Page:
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Each Client Visit Filled with Trepidation for Colorado Social Caseworker

Camille Frazier with her 9-year old daughter.
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By Kathleen Cancio ·

Every time Camille Frazier leaves for work, she worries about returning home with the coronavirus and potentially exposing her 9-year old daughter. This fear is echoed by parents all over the world who, as essential employees, have jobs that require them to report to a place of work and interact with others during the COVID-19 pandemic.

As a social caseworker for the Adams County Department of Human Services in Colorado, Frazier conducts assessments and house visits to check on the welfare of children. Under the Colorado Department of Public Health & Environment’s April 1 order,  she falls under the category of “providers of basic necessities to economically disadvantaged populations,” and will join other front-line workers in continuing to serve their community through the pandemic by physically reporting to work instead of teleworking. 

With the widespread shortage of personal protective equipment (PPE), front-line workers are at even higher risk of contracting the virus because they work so closely with the public. Frazier laments that she feels unsafe conducting home visits and is prohibited from isolating at home like her colleagues.

“I visited about three homes before we received a care kit. When we finally got one, it only came with two masks, two scrub smocks, and three pairs of gloves that we are supposed to wash and reuse,” Frazier recalls. “Last week we were given a face mask, one pair of booties, goggles, and a tiny bottle of hand sanitizer.It’s worrisome knowing that as essential workers, we are facing a shortage of resources when we are already exposing ourselves more because of our jobs.”

Although safety protocols have been updated to include a preliminary screening before visiting homes, Frazier said it’s not enough to make her feel comfortable.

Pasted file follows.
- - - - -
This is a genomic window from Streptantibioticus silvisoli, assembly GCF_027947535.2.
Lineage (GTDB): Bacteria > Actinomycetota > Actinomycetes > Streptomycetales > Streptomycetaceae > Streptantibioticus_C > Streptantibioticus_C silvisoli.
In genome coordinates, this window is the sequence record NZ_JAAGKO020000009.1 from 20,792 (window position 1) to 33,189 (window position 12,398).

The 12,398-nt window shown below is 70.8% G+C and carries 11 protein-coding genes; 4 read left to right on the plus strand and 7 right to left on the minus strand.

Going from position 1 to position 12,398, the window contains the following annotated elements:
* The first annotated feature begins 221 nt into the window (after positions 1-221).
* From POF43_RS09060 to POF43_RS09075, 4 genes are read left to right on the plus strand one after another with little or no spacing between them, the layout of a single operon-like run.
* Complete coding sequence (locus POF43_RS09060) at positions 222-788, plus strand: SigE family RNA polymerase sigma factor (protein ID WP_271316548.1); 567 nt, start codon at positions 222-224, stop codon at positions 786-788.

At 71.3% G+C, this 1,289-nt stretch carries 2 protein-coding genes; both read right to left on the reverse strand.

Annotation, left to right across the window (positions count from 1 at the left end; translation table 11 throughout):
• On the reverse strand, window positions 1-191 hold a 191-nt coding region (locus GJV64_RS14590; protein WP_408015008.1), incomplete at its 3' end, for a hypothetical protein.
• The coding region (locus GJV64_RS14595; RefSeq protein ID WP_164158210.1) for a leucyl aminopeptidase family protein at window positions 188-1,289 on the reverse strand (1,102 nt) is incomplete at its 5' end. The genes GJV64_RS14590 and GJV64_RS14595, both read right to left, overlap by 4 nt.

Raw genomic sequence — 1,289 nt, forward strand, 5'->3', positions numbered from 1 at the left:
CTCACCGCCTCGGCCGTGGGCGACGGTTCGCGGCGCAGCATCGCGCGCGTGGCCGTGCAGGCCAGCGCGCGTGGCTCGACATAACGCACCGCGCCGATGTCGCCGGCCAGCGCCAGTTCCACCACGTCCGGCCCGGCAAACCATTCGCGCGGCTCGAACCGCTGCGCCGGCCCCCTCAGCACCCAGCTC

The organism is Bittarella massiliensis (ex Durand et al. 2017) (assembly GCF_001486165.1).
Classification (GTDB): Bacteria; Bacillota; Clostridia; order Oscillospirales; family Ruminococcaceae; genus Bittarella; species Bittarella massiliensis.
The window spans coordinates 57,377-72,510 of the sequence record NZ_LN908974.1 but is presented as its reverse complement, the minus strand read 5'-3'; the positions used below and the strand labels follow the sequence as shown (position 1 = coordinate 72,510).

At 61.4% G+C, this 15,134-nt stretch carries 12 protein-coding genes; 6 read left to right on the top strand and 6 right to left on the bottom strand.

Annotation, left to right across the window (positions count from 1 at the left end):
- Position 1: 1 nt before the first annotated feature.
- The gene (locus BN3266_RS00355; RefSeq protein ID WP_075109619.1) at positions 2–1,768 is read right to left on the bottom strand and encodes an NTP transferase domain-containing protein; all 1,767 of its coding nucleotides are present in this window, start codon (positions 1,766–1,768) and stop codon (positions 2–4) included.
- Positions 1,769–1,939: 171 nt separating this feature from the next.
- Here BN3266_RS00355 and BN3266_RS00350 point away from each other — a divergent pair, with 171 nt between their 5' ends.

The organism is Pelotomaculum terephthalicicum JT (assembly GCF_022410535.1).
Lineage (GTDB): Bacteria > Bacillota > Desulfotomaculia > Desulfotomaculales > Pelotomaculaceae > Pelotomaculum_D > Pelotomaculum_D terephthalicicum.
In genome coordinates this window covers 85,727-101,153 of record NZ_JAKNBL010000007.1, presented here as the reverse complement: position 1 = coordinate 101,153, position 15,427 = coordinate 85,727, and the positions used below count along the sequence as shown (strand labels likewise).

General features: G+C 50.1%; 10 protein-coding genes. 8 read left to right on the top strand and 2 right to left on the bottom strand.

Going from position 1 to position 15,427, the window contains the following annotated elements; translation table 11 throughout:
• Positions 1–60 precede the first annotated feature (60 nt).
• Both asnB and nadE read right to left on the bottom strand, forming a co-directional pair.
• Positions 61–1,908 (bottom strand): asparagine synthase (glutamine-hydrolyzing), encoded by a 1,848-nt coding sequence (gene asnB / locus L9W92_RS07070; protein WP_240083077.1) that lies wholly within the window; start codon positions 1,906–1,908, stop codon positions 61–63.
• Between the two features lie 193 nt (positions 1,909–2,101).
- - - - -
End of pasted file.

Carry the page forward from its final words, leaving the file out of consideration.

“We ask the families questions like, ‘Does anyone in the house have any symptoms [of coronavirus],’ or ‘has anyone in the home been out of the country recently?’ But it’s still nerve-wracking because the virus is contagious and can be spread through asymptomatic people. We’re still learning about the nature of this virus. We’re still learning that the safest thing is social distancing,” she explains.

Although Frazier and her colleagues are still advocating for more equipment and safety measures on the ground, she is grateful for the support from her union, AFSCME Council 18.

“There have been various levels of staff support as everyone tries to figure out how to best navigate doing their jobs while staying safe, but having the union advocate for us has been really important and appreciated,” Frazier said. “I really appreciate working together and putting together real plans of action during these difficult times.”

Council 18 has a range of benefits for Adams County human service workers in response to their work during this COVID-19 crisis. For example, hourly workers received time-and-a-half pay for the first week that buildings were closed for deep cleaning and sanitizing. Also, all employees who are required to work on site or in the field, like Frazier, are now receiving a stipend in addition to their regular pay.

Caseworkers in Adams County are also relieved that the county is now providing cell phones in order to protect staff from making work-related phone calls from their personal phones.

On April 7, the Adams County Commission voted to provide more funding for PPE. Although a step in the right direction, the additional PPE will likely be prioritized for first responders, which leaves welfare workers, who are often considered first responders for children in their homes, still vulnerable.

Council 18 is working to ensure that child and adult protection workers who provide vital in-person services to the public have the PPE they need to do their jobs safely.

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